ebook covers: amazon editors’ picks hits and misses

Dimly lit is the new puce.

This is one of my all time favorite books from fourth grade – even I don’t recognize it.

Would you be surprised to learn this book isn’t about ghosts and summer camp? Actually it’s about a boy and his dogs?

This cover is a major miss. Black is the new black, but murky twilight details just don’t work on a thumbnail. And the cover image does not fit the story anyway.

Where the Red Fern Grows
Wilson Rawls

Where the Red Fern Grows is a great story and one of the Amazon editors’ picks for kids’ summer reading 2012.

Carl Hiaasen

It’s no surprise that not just Chomp, but Splash, Scat, and of course Hoot are all featured in the top 40. Carl writes great stories for kids, but from a marketing perspective, the bold colors and simple images on the covers really stand out from a muddle crowd. This is a major hit.

This is the most frustrating print-to-ebook cover miss yet. A simple cover. A single image. A clean color scheme.

So why o why not blow up that cover image so I can see it as a thumbnail??

Three guesses as to what that thing that looks like a cartoon dog head is.

Wendelin van Draanen

Surprised that it’s a chicken? I was. I’m also not totally sure what that has to do with a ‘romantic comedy of errors’.

Out of My Mind
Sharon M. Draper

There are some bones to pick with this cover – you can’t really read the title, and the author name is likewise a little tricky to read. But the image caught my eye even in the thumbnail, and then when I read the description and learned it was not a teeny bopper romance, it made me want to pick up the book.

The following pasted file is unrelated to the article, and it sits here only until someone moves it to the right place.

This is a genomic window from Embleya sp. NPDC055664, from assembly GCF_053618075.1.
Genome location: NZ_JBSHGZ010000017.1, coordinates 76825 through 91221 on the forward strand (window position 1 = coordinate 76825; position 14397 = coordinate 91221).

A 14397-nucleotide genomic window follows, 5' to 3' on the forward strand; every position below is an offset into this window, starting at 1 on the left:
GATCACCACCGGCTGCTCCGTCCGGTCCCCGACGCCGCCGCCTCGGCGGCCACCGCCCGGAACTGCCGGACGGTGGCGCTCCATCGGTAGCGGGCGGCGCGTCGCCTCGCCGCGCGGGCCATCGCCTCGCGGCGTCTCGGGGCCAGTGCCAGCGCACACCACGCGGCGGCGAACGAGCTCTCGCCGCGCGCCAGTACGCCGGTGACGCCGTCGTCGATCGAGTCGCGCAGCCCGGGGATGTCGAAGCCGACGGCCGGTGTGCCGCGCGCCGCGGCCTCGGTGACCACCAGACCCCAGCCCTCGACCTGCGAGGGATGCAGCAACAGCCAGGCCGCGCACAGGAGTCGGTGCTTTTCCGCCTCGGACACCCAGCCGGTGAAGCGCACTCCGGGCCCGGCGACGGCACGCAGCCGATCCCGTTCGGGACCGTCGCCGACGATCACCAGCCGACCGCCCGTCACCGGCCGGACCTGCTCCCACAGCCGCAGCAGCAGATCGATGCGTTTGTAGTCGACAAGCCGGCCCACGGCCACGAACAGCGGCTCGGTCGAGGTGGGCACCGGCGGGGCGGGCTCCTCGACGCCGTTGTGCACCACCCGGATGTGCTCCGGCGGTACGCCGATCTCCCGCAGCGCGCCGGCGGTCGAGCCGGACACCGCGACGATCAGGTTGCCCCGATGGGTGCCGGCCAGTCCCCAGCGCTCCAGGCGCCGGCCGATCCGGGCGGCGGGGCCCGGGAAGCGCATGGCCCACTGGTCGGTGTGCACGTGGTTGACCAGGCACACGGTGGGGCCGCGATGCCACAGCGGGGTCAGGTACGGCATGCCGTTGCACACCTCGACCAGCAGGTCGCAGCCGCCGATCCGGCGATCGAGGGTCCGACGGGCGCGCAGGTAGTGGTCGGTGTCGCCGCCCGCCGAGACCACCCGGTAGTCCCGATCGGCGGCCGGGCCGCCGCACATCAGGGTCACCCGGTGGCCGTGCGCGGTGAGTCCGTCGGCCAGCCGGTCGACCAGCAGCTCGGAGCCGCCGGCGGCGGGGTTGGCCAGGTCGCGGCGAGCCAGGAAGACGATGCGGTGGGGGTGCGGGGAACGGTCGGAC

“Eleven-year-old Melody has a photographic memory. Her head is like a video camera that is always recording. Always. And there’s no delete button. She’s the smartest kid in her whole school—but no one knows it. Most people—her teachers and doctors included—don’t think she’s capable of learning. If only she could speak up, if only she could tell people what she thinks and knows . . . but she can’t, because Melody can’t talk.”

It would be great to see some stats on kids reading ebooks. Research project!


ebook covers: not reimagined

In Teen Sci-Fi & Fantasy, no new eBook cover required. In contrast to the popular books in YA Action & Adventure, I couldn’t find one book perusing the popular and best-seller lists that had a meaningfully different cover from the print version(s). (Note: I know last week I said I was going to look at Dystopian fiction – I swear I saw it on the list last week but this week it’s not there. Amazon is always monkeying with things.)There were two different flavors of this cover homogeneity, however: